Residual stress due to polymerization shrinkage of restorative dental materials has been associated with a number of clinical symptoms, ranging from post-operative sensitivity to secondary caries to fracture. Although the concept of shrinkage stress is intuitive, its assessment is complex. Shrinkage stress is the outcome of multiple factors. To study how they interact requires an integrating model. Finite element models have been invaluable for shrinkage stress research because they provide an integration environment to study shrinkage concepts. By retracing the advancements in shrinkage stress concepts, this chapter illustrates the vital role that finite element modeling plays in evaluating the essence of shrinkage stress and its controlling factors. The shrinkage concepts discussed in this chapter will improve clinical understanding for management of shrinkage stress, and help design and assess polymerization shrinkage research.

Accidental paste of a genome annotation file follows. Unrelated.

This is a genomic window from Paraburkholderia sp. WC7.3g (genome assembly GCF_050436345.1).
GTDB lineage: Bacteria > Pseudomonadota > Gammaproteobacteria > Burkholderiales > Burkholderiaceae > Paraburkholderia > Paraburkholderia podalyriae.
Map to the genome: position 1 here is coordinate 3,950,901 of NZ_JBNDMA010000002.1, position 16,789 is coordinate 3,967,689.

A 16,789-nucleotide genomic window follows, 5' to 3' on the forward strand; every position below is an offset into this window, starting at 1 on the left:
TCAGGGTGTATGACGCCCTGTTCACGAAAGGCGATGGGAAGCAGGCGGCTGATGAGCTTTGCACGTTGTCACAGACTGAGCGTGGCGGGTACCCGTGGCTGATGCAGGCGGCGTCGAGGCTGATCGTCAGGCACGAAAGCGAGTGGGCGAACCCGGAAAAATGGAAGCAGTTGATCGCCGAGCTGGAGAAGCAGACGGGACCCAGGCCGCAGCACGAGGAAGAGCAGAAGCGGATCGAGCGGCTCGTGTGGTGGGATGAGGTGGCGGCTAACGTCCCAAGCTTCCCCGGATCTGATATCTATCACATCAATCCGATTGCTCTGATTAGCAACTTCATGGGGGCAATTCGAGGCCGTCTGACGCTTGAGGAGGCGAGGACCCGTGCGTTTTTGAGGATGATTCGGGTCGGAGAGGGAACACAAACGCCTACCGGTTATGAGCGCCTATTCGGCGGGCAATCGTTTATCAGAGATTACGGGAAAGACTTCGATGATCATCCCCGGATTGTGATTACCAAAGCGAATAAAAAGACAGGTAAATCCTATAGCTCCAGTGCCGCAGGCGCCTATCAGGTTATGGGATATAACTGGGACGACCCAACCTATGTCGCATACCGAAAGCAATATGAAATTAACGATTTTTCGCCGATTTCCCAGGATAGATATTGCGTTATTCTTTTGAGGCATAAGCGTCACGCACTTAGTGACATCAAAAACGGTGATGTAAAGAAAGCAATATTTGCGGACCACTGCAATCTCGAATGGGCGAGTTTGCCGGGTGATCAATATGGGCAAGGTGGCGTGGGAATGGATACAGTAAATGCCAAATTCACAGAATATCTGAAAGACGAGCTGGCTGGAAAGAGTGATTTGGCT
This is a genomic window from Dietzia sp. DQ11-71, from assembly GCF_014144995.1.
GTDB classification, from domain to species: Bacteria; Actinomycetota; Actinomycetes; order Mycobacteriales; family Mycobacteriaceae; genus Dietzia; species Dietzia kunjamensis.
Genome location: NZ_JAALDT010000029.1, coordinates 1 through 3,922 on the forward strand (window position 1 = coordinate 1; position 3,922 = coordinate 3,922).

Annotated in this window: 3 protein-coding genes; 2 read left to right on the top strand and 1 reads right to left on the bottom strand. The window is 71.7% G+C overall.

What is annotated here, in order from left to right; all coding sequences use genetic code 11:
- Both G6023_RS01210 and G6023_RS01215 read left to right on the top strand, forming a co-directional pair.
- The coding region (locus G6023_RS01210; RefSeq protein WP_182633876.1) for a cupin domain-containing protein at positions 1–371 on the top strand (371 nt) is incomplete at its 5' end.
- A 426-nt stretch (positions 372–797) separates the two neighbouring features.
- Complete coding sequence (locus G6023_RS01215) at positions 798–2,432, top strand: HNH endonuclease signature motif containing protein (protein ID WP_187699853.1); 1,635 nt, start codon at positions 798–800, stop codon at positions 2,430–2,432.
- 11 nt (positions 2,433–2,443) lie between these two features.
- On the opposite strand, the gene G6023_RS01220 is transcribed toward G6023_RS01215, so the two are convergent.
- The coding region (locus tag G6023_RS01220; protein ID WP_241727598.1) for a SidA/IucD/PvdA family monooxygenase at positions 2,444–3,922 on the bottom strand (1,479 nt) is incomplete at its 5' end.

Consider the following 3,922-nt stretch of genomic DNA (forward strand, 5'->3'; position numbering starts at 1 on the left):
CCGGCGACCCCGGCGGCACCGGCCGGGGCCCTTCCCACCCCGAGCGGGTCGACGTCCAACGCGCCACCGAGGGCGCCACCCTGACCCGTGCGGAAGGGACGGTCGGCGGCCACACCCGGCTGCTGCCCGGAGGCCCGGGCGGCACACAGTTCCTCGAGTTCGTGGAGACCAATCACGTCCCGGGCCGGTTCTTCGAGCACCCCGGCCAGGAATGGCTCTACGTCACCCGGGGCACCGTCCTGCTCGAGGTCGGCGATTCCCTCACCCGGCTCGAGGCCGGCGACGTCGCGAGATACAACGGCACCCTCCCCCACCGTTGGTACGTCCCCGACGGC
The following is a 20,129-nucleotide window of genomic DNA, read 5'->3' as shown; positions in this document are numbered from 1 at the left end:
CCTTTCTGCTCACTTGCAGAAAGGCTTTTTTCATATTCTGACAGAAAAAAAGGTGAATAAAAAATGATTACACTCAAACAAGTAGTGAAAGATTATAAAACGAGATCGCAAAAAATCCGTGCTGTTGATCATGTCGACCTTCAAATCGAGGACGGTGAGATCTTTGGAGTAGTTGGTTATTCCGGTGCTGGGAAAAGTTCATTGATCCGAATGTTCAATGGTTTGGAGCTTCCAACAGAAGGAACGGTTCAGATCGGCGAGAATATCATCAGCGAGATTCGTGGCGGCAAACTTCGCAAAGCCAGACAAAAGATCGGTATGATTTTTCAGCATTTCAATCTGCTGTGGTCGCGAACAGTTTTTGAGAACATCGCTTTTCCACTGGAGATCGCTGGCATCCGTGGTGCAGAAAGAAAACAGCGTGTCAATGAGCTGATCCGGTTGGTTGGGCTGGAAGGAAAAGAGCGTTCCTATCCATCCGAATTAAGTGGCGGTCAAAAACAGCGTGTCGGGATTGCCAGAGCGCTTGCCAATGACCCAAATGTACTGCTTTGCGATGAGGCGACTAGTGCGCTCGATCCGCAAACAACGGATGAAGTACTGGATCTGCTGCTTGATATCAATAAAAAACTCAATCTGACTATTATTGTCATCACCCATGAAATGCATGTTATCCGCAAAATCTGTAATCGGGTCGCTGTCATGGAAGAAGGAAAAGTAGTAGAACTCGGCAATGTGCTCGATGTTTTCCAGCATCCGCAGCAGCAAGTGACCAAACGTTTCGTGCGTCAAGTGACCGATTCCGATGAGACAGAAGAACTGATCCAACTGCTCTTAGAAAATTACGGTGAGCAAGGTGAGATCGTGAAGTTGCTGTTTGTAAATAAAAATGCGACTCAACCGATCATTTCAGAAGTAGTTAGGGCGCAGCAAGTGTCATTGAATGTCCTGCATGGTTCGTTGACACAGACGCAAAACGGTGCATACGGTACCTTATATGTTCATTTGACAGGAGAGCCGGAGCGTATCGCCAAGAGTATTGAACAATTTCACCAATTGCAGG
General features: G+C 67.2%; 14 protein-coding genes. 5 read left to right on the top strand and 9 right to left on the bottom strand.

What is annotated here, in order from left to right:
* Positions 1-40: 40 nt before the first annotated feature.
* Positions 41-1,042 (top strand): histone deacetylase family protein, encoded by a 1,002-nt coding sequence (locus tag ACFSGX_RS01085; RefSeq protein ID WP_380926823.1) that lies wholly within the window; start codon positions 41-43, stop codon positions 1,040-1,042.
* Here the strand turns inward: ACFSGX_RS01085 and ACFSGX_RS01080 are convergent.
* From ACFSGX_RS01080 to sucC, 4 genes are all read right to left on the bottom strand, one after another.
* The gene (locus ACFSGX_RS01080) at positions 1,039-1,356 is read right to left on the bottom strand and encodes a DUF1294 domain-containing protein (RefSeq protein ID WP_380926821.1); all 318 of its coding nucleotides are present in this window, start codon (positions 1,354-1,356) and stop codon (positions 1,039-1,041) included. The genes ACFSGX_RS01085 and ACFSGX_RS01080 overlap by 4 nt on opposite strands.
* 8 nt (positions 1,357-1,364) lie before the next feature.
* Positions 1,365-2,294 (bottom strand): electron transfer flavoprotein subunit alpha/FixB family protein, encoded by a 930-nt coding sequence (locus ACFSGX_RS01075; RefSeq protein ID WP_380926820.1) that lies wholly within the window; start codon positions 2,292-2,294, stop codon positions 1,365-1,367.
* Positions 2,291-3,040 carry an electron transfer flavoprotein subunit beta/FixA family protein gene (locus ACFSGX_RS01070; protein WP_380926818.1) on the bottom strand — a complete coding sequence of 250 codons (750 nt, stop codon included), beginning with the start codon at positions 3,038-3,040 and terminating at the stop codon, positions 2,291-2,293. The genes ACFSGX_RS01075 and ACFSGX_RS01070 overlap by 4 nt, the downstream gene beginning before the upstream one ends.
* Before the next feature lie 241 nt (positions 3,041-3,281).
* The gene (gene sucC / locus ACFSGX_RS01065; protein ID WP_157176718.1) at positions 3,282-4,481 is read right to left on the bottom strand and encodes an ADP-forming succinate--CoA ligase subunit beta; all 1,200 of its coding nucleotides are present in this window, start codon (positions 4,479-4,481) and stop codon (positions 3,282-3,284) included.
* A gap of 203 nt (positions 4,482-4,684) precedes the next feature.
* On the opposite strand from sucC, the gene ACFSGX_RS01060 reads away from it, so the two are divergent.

Shrinkage Stress Model: Correlation With Shrinkage
The most simple model for shrinkage stress is that the residual stress is related to shrinkage. This intuitive model is based on the observation that without shrinkage there will be no shrinkage stress. The observation is subsequently extrapolated into a positive correlation between shrinkage and stress, because it appears credible that when shrinkage increases, shrinkage stress increases too. This intuitive model is probably the most common and practical expression of our understanding of the nature of polymerization shrinkage stress. Manufacturers, clinicians, and researchers alike have the same initial response when confronted with shrinkage data: “a composite with higher shrinkage values must cause higher stresses”. To validate this model, the relationship between shrinkage and stress will be considered more closely.